Wendell Berry believes that farms should be of a size that one family can care for the land, the crops and the animals it includes. On Sunday, we met the Mentz family in Sheridan. They raise dairy sheep (just a handful of ewes). Earl Mentz said something that seems more profound the more I consider it - he said, "Don't have more sheep than you can handle - that's a different number for different people, but don't have too many sheep."

Scale of operation is an interesting consideration. For us, I've determined that I need to market between 400 and 500 lambs each year to be an economically sustainable operation. This means we need between 300 and 350 ewes. Based on my experience so far, I think I can care for this many sheep by myself or with the help of my family and my interns. I can also build to this number without a huge capital investment.

The challenge in terms of scale is in part related to the time it will take me to market 4-500 lambs (as I've mentioned before). I need to be more efficient in my marketing time, but I also need to sell as many of those lambs as I can directly to the end user. I find that many of my customers want to buy "from the farmer." If the farmer is spending all of his/her time marketing, how does the farming get done?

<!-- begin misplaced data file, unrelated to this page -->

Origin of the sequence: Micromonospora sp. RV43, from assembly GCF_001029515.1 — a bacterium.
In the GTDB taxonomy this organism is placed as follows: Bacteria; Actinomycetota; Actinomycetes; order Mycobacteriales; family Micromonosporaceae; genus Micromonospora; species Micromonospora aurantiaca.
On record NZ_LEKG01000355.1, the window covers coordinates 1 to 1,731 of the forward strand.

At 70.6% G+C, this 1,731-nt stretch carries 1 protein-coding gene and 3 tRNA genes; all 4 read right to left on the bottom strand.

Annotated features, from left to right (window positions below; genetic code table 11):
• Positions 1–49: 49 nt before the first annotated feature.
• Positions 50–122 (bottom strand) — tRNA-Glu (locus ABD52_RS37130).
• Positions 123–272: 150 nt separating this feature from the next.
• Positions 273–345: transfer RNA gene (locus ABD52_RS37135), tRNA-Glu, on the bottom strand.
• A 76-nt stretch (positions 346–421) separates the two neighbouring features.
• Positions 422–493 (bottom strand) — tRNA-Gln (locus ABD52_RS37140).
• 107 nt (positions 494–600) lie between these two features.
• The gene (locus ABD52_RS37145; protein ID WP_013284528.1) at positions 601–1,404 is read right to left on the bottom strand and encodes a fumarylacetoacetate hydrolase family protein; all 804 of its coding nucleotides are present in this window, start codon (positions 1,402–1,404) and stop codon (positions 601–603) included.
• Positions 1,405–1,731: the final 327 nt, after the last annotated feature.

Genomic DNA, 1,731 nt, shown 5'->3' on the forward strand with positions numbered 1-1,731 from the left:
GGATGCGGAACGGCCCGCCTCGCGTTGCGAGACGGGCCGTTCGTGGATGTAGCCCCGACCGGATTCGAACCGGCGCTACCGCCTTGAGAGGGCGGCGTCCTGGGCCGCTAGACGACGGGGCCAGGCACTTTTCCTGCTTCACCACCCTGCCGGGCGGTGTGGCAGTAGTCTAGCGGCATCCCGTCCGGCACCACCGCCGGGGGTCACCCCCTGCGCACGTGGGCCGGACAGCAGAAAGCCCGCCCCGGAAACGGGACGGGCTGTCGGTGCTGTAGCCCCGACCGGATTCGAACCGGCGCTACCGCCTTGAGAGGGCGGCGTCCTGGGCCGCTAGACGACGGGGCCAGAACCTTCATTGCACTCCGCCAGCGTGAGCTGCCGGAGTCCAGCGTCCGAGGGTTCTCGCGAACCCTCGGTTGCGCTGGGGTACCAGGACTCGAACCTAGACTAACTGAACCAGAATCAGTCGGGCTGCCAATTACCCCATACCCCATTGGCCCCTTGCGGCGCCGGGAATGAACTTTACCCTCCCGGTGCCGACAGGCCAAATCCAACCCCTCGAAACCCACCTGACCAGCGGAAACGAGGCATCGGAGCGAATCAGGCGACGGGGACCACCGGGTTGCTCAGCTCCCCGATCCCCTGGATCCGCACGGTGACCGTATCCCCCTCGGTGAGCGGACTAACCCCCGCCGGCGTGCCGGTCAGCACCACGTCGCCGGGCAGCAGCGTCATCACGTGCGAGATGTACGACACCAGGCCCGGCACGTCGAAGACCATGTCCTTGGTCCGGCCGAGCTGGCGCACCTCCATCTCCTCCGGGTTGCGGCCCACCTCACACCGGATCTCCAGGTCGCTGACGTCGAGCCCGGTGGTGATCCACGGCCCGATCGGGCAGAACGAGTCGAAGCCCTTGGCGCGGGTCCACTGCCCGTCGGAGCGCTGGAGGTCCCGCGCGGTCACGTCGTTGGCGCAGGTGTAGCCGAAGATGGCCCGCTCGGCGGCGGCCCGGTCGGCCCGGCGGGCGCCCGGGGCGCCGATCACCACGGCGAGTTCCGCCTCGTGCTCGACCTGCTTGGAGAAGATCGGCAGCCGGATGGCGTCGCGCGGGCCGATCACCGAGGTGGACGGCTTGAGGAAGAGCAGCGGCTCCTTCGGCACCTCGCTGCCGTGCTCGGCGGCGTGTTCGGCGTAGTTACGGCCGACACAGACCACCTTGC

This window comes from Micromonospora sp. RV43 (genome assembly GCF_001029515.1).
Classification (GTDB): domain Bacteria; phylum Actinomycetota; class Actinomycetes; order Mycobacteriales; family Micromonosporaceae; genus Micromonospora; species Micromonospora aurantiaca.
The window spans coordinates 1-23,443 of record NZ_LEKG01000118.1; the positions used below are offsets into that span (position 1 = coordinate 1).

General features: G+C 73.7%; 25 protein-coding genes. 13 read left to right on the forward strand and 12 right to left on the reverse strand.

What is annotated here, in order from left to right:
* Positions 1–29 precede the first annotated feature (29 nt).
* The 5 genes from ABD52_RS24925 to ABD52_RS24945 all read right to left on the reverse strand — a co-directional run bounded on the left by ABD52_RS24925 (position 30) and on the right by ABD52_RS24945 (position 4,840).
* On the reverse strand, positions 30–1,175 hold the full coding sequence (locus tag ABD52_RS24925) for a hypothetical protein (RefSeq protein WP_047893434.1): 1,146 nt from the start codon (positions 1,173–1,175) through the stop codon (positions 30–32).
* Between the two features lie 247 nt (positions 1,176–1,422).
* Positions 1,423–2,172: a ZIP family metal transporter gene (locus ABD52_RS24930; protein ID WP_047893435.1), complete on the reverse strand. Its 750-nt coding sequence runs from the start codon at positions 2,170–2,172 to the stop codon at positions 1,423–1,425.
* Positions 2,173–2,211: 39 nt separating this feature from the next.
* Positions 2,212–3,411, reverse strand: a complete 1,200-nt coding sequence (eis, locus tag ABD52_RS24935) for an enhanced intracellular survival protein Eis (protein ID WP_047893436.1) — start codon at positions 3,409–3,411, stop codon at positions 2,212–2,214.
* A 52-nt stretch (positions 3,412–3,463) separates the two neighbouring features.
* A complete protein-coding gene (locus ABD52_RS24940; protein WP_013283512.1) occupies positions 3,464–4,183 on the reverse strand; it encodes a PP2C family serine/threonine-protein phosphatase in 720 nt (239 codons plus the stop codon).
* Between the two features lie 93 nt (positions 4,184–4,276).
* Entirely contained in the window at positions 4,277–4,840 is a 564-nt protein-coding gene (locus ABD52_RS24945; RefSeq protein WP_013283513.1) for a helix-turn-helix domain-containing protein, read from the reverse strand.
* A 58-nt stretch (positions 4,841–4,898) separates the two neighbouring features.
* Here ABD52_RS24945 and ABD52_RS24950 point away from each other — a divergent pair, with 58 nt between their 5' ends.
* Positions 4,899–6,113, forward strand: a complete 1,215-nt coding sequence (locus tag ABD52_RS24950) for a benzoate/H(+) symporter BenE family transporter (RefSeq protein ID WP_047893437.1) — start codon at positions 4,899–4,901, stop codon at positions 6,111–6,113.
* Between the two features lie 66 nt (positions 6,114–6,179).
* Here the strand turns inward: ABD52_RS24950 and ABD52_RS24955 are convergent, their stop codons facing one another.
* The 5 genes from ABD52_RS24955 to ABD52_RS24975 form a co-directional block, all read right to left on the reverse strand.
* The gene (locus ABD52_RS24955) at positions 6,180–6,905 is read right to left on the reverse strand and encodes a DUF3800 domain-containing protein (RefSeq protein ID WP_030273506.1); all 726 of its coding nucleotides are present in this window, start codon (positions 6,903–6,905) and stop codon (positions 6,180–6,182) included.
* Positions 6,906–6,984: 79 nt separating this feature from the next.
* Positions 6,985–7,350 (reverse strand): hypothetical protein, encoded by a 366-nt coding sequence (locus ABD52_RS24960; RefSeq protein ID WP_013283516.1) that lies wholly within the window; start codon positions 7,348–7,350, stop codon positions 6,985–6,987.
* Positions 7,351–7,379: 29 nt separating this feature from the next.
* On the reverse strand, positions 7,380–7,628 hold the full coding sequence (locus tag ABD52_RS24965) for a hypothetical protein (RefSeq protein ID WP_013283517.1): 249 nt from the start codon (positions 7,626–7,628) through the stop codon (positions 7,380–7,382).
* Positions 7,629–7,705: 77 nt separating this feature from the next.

Scale also relates to our family dynamics. I love my work, but I also need down time. I want work to be fun, and I want my girls to enjoy the times we work together. If the next generation is to take an interest in today's farms, the farms must be profitable and fun.

I hope others will weigh in on this topic!


Despite what the calendar tells us, spring seems to have arrived! I'm sure we'll get more winter weather (at least I hope we will), but the days are growing longer, and the grass is starting to grow!

As "grass-farmers," we rely on Mother Nature's ability to produce grass and other forages for our livestock. Rather than invest in machinery to harvest this "crop," we also rely on four-legged harvesters (sheep and cows) to convert this crop into meat, wool and milk.